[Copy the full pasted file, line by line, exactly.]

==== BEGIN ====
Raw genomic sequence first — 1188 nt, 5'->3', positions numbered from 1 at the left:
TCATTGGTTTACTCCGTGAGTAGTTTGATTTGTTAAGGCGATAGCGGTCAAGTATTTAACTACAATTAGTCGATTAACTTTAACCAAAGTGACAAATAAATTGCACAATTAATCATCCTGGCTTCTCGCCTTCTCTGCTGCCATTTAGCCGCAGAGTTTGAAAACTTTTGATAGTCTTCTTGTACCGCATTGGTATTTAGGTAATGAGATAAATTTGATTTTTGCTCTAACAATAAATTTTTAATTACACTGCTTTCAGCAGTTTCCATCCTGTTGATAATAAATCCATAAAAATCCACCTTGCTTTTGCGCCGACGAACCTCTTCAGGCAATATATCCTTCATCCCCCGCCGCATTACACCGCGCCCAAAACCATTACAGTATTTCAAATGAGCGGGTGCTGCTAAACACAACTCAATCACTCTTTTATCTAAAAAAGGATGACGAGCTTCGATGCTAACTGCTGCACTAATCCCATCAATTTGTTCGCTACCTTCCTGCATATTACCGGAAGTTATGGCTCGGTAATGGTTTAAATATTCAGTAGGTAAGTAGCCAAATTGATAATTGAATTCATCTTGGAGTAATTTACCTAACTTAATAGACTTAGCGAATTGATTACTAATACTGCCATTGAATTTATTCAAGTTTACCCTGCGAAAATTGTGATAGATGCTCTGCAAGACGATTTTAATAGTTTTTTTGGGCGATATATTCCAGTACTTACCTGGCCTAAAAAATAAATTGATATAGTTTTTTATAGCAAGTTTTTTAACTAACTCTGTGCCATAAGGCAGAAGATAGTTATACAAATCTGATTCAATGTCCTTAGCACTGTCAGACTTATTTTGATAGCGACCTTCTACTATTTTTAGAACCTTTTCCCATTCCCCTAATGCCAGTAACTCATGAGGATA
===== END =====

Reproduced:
Raw genomic sequence first — 1188 nt, 5'->3', positions numbered from 1 at the left:
TCATTGGTTTACTCCGTGAGTAGTTTGATTTGTTAAGGCGATAGCGGTCAAGTATTTAACTACAATTAGTCGATTAACTTTAACCAAAGTGACAAATAAATTGCACAATTAATCATCCTGGCTTCTCGCCTTCTCTGCTGCCATTTAGCCGCAGAGTTTGAAAACTTTTGATAGTCTTCTTGTACCGCATTGGTATTTAGGTAATGAGATAAATTTGATTTTTGCTCTAACAATAAATTTTTAATTACACTGCTTTCAGCAGTTTCCATCCTGTTGATAATAAATCCATAAAAATCCACCTTGCTTTTGCGCCGACGAACCTCTTCAGGCAATATATCCTTCATCCCCCGCCGCATTACACCGCGCCCAAAACCATTACAGTATTTCAAATGAGCGGGTGCTGCTAAACACAACTCAATCACTCTTTTATCTAAAAAAGGATGACGAGCTTCGATGCTAACTGCTGCACTAATCCCATCAATTTGTTCGCTACCTTCCTGCATATTACCGGAAGTTATGGCTCGGTAATGGTTTAAATATTCAGTAGGTAAGTAGCCAAATTGATAATTGAATTCATCTTGGAGTAATTTACCTAACTTAATAGACTTAGCGAATTGATTACTAATACTGCCATTGAATTTATTCAAGTTTACCCTGCGAAAATTGTGATAGATGCTCTGCAAGACGATTTTAATAGTTTTTTTGGGCGATATATTCCAGTACTTACCTGGCCTAAAAAATAAATTGATATAGTTTTTTATAGCAAGTTTTTTAACTAACTCTGTGCCATAAGGCAGAAGATAGTTATACAAATCTGATTCAATGTCCTTAGCACTGTCAGACTTATTTTGATAGCGACCTTCTACTATTTTTAGAACCTTTTCCCATTCCCCTAATGCCAGTAACTCATGAGGATA